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So I'm playing around with IPv6 on my home network a bit more, and I'm doing things a bit old-fashioned -- setting up static addresses and such. This means I don't really want or care for all the automatic configuration built into IPv6 via the various ICMPv6 messages. But running wireshark and capturing only IPv6 traffic, two of my IPv6 systems running Linux are proving to be chatty little things. They're constantly exchanging "Neighbor Solicitation", "Neighbor Advertisement", and ICMPv6 Multicast Listener Report" packets. They do this both on the statically-assigned ULA address I have set for each machine and on the automatically-configured link-local address.

My question is, how can I disable these in Linux? I've found several guides for Windows via the 'netsh' command (which has surprised me -- Windows seems to be FAR more tunable in this aspect than Linux is). So far, it seems my only choice in Linux is to use ip6tables to block specific ICMPv6 message types. However, looking at RFC4890, they imply that these messages must not be blocked if an IPv6 host is to participate in an IPv6 network successfully.

My reading of the IPv6 protocol suggests it was heavily influenced by problems faced in large, enterprise networks. The protocol engineers seemed to have little regard for small, private networks. This is great if you're a sysadmin of a large corporate or other such enterprise network, but a tad annoying if you're just "some guy" trying to play with the protocol on a home network to learn it. My method of learning means establishing something like my IPv4 network as a baseline, and then enabling features as I need them.

So I ask the experts, should I disable these three message types on my Linux and windows hosts? Will it horribly break my internal IPv6 setup if I do? How will it affect external IPv6 when I reach that stage (my ISP has not yet allocated IPv6 addresses for customers yet, so there is no external IPv6 routing as of yet and no 6-to-4 tunnels)? Are ip6tables my only option in Linux?

I also assume I'm stuck with the link-local addresses, right? No way to get rid of them? They're impossible to memorize...(maybe that's he point?)

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2 Answers 2

up vote 4 down vote accepted

Disabling ICMP for IPv6 can completely break it. It's used for a lot more stuff in v6 than v4. It's used for error reporting, neighbour discovery (as you've found out), and a lot more.

By blocking ICMPv6 at any level you can serious hinder IPv6's ability to do its job. There's a (brief) wikipedia arcticle on it along with the normal very comprehensive RFC.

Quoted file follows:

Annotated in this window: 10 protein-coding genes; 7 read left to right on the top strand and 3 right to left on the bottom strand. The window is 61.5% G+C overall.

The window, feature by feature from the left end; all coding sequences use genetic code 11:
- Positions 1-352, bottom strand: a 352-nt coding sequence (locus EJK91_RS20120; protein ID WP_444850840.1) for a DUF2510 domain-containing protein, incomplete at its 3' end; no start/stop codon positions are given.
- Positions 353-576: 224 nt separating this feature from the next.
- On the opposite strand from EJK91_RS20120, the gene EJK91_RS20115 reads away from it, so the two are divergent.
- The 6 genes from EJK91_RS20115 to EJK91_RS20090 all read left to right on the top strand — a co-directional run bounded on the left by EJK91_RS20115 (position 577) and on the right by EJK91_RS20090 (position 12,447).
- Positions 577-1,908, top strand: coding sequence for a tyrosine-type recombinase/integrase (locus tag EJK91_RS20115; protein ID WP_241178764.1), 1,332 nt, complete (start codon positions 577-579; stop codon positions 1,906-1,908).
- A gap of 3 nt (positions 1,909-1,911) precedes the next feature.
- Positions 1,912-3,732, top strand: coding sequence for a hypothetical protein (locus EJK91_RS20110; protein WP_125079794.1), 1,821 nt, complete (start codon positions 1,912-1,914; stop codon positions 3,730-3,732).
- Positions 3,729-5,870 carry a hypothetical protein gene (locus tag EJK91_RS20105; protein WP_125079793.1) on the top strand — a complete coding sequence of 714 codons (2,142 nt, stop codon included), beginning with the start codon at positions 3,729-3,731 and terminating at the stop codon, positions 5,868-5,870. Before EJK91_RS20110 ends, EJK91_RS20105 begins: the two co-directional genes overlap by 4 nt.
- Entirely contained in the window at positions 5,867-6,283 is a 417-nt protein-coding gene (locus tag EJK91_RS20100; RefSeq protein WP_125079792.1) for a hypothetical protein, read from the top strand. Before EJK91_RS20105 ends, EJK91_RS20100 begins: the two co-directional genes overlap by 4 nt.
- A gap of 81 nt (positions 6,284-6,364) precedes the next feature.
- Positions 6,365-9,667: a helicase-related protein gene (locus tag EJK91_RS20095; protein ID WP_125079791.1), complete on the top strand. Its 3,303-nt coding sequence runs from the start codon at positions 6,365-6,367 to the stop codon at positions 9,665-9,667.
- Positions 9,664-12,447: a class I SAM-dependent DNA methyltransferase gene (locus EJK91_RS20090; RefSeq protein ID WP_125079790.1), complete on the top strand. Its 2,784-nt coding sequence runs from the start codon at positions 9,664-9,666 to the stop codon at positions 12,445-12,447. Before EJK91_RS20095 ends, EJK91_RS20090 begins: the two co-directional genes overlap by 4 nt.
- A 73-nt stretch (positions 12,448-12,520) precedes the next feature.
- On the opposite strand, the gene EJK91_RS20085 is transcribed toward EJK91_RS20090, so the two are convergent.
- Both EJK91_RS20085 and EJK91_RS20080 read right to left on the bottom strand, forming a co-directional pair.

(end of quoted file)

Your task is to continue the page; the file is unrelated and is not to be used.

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Neighbor Discovery is basically your ARP replacement. So you're not gonna be able to resolve any hosts on your segment. –  Marcin Apr 5 '11 at 23:25
    
@Marcin: This is probably the best answer here (but I'm not detracting on @Mark's answer either). I had forgotten that IPv6 doesn't use ARP anymore. ARP so transparent half the time, that you forget all about it. I also don't think I can get rid of link-local. Most reads seem to so far imply that is automatic on behalf of the OS network driver or IP layer as an emergency fallback (like 169.254.0.0/16 is in IPv4 world). –  Kumba Apr 6 '11 at 3:22
    
You can't get rid of link-local, funny enough, because you need a starting point for the Neighbor Discovery process. In IPv4 you always have your MAC and you ARP out to get some IP. In IPv6 you always have your link-local and you do {Neighbor,Router} Solicitation to find your neighbors on the segment and a gateway out of your segment. –  Marcin Apr 6 '11 at 3:35

For getting a global address, you can use 6to4; you'll get a translation of your global v4 address as a v6 address. The downside is that you'll need to go through a 6to4 tunnel node; they range between "slow" and "painfully slow" depending on how near you are to a node (ping 192.88.99.1 to find out; this is the anycast address that ought to be your closest endpoint). Good enough to get a live link for testing and learning.. but that's about it.

As far as ICMPv6, Mark's already covered it well. I'll add this: Don't stress about it. Think of all the chatter that you're currently used to tuning out - ARP, DHCP; if you've got windows systems then netbios, computer browser, and teredo; multicast junk like SSDP/DNLA/UPnP. You're not used to these ICMP messages, but they're an important part of how IPv6 works.. which is why you're setting it up to learn on in the first place!

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Not used to, but I'll adapt. Not looking to go outbound just yet, as I want to get an understanding of IPv6 on the internal network so that when I eventually build me an IPv6-aware firewall, I don't leave holes open that could compromise my network. Really the only thing I miss in IPv6 is NAT, but not for security, just because it obscures my addresses. I'll adapt in time, though... –  Kumba Apr 6 '11 at 3:24

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